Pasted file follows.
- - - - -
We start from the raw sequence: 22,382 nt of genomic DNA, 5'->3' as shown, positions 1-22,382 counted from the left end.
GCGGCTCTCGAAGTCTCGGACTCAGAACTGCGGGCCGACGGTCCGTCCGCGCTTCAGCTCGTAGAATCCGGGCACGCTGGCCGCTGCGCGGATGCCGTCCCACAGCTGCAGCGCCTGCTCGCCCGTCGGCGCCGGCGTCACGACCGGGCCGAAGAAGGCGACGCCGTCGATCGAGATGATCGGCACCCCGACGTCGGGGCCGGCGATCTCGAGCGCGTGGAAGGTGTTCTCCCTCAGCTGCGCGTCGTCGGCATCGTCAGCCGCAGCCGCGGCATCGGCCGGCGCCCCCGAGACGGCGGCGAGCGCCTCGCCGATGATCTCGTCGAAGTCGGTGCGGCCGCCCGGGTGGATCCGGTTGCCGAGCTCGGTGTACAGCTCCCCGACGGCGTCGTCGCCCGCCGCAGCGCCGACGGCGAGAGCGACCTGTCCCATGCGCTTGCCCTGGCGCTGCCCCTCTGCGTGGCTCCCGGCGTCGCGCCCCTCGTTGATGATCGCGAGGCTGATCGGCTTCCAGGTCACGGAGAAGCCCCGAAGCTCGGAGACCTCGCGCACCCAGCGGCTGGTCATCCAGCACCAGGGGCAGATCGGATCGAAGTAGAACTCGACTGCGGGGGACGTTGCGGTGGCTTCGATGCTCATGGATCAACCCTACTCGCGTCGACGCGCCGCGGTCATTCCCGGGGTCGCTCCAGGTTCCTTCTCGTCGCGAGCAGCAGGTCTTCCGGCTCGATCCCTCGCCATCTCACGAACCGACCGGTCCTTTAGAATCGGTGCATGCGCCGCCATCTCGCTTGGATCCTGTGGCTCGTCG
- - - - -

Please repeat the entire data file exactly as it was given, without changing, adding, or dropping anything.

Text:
We start from the raw sequence: 22,382 nt of genomic DNA, 5'->3' as shown, positions 1-22,382 counted from the left end.
GCGGCTCTCGAAGTCTCGGACTCAGAACTGCGGGCCGACGGTCCGTCCGCGCTTCAGCTCGTAGAATCCGGGCACGCTGGCCGCTGCGCGGATGCCGTCCCACAGCTGCAGCGCCTGCTCGCCCGTCGGCGCCGGCGTCACGACCGGGCCGAAGAAGGCGACGCCGTCGATCGAGATGATCGGCACCCCGACGTCGGGGCCGGCGATCTCGAGCGCGTGGAAGGTGTTCTCCCTCAGCTGCGCGTCGTCGGCATCGTCAGCCGCAGCCGCGGCATCGGCCGGCGCCCCCGAGACGGCGGCGAGCGCCTCGCCGATGATCTCGTCGAAGTCGGTGCGGCCGCCCGGGTGGATCCGGTTGCCGAGCTCGGTGTACAGCTCCCCGACGGCGTCGTCGCCCGCCGCAGCGCCGACGGCGAGAGCGACCTGTCCCATGCGCTTGCCCTGGCGCTGCCCCTCTGCGTGGCTCCCGGCGTCGCGCCCCTCGTTGATGATCGCGAGGCTGATCGGCTTCCAGGTCACGGAGAAGCCCCGAAGCTCGGAGACCTCGCGCACCCAGCGGCTGGTCATCCAGCACCAGGGGCAGATCGGATCGAAGTAGAACTCGACTGCGGGGGACGTTGCGGTGGCTTCGATGCTCATGGATCAACCCTACTCGCGTCGACGCGCCGCGGTCATTCCCGGGGTCGCTCCAGGTTCCTTCTCGTCGCGAGCAGCAGGTCTTCCGGCTCGATCCCTCGCCATCTCACGAACCGACCGGTCCTTTAGAATCGGTGCATGCGCCGCCATCTCGCTTGGATCCTGTGGCTCGTCG